So how do you go about choosing your six yards of sensuality? We do know that sari is such an universal drape that iot can suit every body type, but a little bit of thought and research when buying your sari can help you look gorgeous within seconds. Up your oomph quotient in a sari no matter what your vital stats are, here are few pointers that you can keep in mind when picking your sari
Short women should pick up saris that have thin borders and medium pallav. Wide, heavy borders tend to make you look shorter. Even when choosing a traditional sari look for thin border versions of the designs that you like.
Heavier women should pick up saris in fabrics that fall easily to create a contoured silhouette and have a flowing drape. Look for saris in crepe, chiffon, Mysore silk, pure silk, silk blends etc. Avoid overwhelming large prints as they can make you look larger than you are. Check out saris in latest geometrical prints. They add a lot of visual appeal and create a slim silhouette.
Thin women should look for cotton and cotton blend saris that create shapely contours. Pick up saris in Bengal cotton, Gadwal cotton, organza, voile, and teri-rubia. Cotton chikankari, and embroidered saris also look good on thin women.
Weaves That Make Traditions
Saris with cotton body with designed pure silk border from eastern central Deccan. They are woven in the interlocked-weft technique with kumbam in the borders. The silk border is tassar or mulberry. There is also a pure silk version of this sari, woven in bright contrasting colours.
Based on the place where they are woven. Saris are rich cotton or heavy silk with traditional motifs like mango, elephant, peacock, diamond, lotus, pot, creeper, flower, parrot, hen, and depiction of stories from mythology. Kanchipuram silk saris are woven with tightly twisted three-ply, high-denier threads using thick zari while cotton saris are ornamented with threads.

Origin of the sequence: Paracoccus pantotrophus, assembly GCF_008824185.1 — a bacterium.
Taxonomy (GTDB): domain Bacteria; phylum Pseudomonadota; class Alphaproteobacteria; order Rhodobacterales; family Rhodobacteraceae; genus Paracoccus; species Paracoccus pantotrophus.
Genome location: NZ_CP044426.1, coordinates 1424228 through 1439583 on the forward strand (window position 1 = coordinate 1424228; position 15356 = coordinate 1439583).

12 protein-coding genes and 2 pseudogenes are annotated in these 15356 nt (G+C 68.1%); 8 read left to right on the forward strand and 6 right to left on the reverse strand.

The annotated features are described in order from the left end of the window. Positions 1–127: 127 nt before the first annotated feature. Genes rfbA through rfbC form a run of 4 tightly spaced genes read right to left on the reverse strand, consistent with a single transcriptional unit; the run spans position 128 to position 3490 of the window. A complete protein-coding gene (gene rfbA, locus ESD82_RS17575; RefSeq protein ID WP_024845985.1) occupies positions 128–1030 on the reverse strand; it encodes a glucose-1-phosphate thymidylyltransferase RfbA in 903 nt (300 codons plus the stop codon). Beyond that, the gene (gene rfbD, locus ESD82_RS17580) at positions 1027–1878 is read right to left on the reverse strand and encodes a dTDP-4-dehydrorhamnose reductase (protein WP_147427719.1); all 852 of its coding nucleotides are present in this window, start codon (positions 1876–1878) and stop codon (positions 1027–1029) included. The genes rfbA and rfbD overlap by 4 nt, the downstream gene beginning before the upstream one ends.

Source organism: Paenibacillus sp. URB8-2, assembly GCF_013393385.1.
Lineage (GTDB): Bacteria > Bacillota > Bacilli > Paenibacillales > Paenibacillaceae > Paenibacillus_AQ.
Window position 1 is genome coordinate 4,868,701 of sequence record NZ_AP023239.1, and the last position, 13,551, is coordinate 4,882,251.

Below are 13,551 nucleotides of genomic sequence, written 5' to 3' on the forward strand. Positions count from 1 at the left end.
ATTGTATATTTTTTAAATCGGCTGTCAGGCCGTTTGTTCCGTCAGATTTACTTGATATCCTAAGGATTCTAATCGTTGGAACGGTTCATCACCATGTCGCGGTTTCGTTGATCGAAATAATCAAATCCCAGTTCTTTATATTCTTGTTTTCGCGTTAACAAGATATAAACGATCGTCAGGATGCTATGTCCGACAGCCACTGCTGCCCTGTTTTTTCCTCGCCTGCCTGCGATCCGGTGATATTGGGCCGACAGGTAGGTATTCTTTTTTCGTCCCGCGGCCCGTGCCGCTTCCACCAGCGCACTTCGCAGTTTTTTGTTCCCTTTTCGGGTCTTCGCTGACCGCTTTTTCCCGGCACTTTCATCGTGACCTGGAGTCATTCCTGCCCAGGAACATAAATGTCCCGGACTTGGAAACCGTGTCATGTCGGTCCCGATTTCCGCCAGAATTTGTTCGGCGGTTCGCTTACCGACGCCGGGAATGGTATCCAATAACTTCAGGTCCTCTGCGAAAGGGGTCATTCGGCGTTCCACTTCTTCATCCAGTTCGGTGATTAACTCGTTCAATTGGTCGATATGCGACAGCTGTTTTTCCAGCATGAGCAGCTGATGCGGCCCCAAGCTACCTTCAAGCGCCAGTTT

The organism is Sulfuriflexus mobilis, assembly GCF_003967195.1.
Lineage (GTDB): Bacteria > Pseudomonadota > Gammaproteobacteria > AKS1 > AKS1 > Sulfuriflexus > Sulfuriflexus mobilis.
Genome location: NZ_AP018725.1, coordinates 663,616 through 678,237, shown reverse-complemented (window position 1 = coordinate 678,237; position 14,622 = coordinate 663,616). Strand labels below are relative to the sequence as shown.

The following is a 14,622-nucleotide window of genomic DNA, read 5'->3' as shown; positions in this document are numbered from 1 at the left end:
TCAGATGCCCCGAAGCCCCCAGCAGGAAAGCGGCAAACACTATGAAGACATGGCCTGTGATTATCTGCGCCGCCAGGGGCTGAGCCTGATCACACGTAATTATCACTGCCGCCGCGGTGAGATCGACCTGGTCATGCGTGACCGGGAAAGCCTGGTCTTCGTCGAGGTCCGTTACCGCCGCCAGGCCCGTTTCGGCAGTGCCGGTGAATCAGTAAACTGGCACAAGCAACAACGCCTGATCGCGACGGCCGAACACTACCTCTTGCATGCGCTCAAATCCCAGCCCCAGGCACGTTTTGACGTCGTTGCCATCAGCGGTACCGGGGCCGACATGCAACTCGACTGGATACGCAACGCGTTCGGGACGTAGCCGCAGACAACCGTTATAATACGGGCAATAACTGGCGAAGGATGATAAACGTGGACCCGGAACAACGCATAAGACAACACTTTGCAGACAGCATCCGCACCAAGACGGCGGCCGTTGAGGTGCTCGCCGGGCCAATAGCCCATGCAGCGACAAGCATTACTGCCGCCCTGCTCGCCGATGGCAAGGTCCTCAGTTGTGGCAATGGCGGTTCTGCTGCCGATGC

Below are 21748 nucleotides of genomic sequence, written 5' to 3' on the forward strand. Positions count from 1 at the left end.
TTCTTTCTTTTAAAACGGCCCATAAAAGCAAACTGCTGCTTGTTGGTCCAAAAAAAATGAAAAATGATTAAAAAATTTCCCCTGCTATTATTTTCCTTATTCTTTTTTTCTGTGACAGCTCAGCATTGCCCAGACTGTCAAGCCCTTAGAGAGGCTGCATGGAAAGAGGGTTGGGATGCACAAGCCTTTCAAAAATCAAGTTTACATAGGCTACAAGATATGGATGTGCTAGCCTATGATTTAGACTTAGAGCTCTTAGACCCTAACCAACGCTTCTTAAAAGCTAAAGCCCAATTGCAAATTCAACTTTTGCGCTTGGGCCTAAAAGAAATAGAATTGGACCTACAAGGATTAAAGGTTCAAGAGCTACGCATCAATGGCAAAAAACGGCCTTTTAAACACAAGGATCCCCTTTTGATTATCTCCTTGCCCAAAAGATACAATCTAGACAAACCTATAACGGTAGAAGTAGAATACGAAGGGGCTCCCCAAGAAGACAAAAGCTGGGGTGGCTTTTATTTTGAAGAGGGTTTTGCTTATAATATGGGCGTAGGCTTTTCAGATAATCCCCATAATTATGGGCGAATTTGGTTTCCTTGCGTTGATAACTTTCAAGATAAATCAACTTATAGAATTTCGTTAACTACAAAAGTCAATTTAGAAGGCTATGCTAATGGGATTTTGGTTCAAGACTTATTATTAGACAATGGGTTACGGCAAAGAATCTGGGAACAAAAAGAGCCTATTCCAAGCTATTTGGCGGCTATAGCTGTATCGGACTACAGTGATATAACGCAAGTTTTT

Pochampally or Ikat
Saris based on special tie and dye technique, where the bundled yarns are tied and dyed to a predetermined colour scheme to create a pattern that emerges when woven together. There are three basic form of ikat namely single ikat, combined ikat and double ikat. Ikat saris generally sport traditional parrot, elephant, diamond and flower motifs.
It is a coarse silk fabric that is made from wild or uncultivated silkworms and the silk state is raw. The fabric is woven in twill and is generally ecru or tan in collier and is tough to bleach or dyeing. Fine fabric is used for sari while the coarser version is used for other garment. It is a very durable fabric but tends to look coarse with wear.
Muslin is the most popular cotton from the Bengal region. Muslin is made from the finest of cottons grown on the banks of Brahmaputra. The texture of this type of cotton is extremely fine and transparent. The term malmal also refers to the finest quality of muslin cotton. They are very expensive even today. The fineness of muslin cloth used to depend usually on the art of making yarns. The weavers use popcorn, rice or barley for starch. For weaving yarn count of 200 to 250 is used.
Now you know what to pick just go ahead and drape yourself in this very traditional yet chic wear this spring.